The shorter fatty acids of goat's milk have another interesting effect: they make the fats of goat's milk mix more easily with the water phase of the milk. This is why goat's milk tends to be naturally "homogenized" and not require special processing to keep the fats (that is, the cream) from separating.
(3) The reason goat's milk tends to be more expensive than cow's milk is that commercial production of cow's milk is routinely done in a factory-like way with cows held by the hundreds in tiny stalls, unable to move about, standing throughout their lives in their own manure, fed grains and cheap bulk foods at one end and drained of milk at the other end. Goats simply will not tolerate this kind of inhumane treatment--they rebel, they have aberrant behavioral outbursts, and they die. They are more intelligent and emotionally sensitive than cows and cannot be "factory-ized." Hence they are more expensive to tend, to feed, and to milk.
In recent years as factory-like handling of cow-milk production has become the commercial norm, the term "organic" has come to apply to cows that are treated humanely--they are allowed to range around a bit, to graze, and generally to live more normal cow-like lives. They are also not loaded with antibiotics to counteract the infections that run rampant in crowded, manure-contaminated cage quarters; such infections do not occur much in a freer range environment, and when they do, they are handled by the animal's normal immune system. Furthermore, the milk production of "organic" cows is not boosted artificially by hormone injections as is done routinely with factory-handled cows. Both antibiotics and hormones can be carried through as contaminants in non-organic cow's milk.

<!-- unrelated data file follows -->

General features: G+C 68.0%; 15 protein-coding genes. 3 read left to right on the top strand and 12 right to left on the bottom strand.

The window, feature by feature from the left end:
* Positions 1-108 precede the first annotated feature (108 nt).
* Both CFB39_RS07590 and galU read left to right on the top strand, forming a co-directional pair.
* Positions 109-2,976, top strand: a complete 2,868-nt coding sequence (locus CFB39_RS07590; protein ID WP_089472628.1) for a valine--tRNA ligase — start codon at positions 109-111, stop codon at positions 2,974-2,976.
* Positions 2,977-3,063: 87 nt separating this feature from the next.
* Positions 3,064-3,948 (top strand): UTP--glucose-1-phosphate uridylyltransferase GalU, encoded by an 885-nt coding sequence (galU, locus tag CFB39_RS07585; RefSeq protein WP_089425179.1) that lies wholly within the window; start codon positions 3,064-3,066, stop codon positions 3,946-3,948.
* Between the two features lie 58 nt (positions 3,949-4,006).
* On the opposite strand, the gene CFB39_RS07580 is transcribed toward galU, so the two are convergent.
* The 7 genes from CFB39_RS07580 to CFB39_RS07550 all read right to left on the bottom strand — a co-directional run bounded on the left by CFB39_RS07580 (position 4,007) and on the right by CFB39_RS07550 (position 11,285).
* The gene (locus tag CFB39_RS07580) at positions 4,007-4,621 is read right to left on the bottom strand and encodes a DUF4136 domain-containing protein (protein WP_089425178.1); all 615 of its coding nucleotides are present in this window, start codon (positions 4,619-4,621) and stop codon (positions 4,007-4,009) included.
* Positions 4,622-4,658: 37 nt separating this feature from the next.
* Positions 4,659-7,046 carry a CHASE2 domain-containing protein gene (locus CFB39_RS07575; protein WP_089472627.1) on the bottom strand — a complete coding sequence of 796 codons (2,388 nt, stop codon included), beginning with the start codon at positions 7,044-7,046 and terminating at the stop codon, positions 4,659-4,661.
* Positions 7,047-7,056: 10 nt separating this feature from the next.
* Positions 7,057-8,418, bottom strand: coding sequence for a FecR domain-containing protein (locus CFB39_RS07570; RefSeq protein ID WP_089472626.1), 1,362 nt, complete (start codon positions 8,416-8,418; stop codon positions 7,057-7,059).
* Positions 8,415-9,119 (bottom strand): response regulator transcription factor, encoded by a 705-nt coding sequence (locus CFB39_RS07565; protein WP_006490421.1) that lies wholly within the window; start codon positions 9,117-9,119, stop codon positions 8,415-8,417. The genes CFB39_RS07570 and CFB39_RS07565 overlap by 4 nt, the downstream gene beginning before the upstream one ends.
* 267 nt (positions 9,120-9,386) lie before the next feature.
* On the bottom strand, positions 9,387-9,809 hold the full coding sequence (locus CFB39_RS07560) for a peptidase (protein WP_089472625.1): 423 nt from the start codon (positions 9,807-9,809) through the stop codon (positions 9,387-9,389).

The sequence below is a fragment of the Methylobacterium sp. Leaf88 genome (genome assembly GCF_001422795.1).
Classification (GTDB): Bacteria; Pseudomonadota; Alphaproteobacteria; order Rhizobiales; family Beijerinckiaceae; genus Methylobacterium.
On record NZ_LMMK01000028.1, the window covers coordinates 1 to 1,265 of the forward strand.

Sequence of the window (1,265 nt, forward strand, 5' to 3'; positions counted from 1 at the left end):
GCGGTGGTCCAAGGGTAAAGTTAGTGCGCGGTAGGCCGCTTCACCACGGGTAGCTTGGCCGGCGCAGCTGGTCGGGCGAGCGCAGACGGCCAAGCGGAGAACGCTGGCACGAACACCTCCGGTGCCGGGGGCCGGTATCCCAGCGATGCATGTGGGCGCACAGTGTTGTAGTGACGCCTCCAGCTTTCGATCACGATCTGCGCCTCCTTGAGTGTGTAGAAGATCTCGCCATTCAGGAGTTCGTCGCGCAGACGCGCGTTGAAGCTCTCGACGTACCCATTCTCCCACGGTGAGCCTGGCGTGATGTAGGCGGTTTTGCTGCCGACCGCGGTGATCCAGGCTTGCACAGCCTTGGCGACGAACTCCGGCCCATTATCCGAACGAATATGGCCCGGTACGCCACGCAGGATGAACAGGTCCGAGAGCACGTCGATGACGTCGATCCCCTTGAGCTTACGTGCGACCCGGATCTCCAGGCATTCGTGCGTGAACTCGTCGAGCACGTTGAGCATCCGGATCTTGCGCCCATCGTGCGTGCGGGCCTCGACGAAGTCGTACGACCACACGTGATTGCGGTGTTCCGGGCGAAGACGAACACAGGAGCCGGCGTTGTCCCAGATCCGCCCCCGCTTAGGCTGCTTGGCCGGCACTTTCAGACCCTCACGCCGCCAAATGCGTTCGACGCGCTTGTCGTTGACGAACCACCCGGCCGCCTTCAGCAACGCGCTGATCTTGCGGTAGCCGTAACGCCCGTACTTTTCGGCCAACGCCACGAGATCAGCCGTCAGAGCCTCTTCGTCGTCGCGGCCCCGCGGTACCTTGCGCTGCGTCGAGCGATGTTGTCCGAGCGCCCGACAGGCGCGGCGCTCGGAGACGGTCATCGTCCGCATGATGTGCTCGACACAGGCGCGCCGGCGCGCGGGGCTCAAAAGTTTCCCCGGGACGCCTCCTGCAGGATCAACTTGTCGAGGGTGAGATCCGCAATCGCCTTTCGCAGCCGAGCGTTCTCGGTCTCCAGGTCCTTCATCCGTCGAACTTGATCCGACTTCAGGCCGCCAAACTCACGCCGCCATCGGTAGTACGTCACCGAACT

(4) As to the reputation that goat's milk has that is tastes bad, this is due to two factors. First, although goats are fastidious and picky in what they are willing to eat, their digestive systems are more hardy and versitile than cows; goats can digest a wide variety of food sources, both fresh and foul. If goats are hungry, they can and will eat garbage, and the bad tastes and smells of the garbage they eat can be carried through to the milk they produce. Second, male goats (called "billies") emit a pungent, musty, goaty smell. If the males and females are allowed to hang around together (other than for a week or two once or twice a year so they can mate), the pungent, musty, goaty smell is carried through to the milk. To prevent this, billy goats are commonly kept in separate pastures and allowed access to the females only for mating purposes.
In summary, goat's milk is a healthy, delicious, hypoallergenic, non-atherosclerosis producing alternative to cow's milk. It is commonly more expensive than cow's milk because of the streamlined but inhumane, factory-style production methods to which cows are subjected, but since it has significant nutritional advantages to cow's milk, perhaps this is a price premium we should be willing to pay.
Bun Gladieux, president of the Presssure Positive Company, has a blog with an interesting series of topics.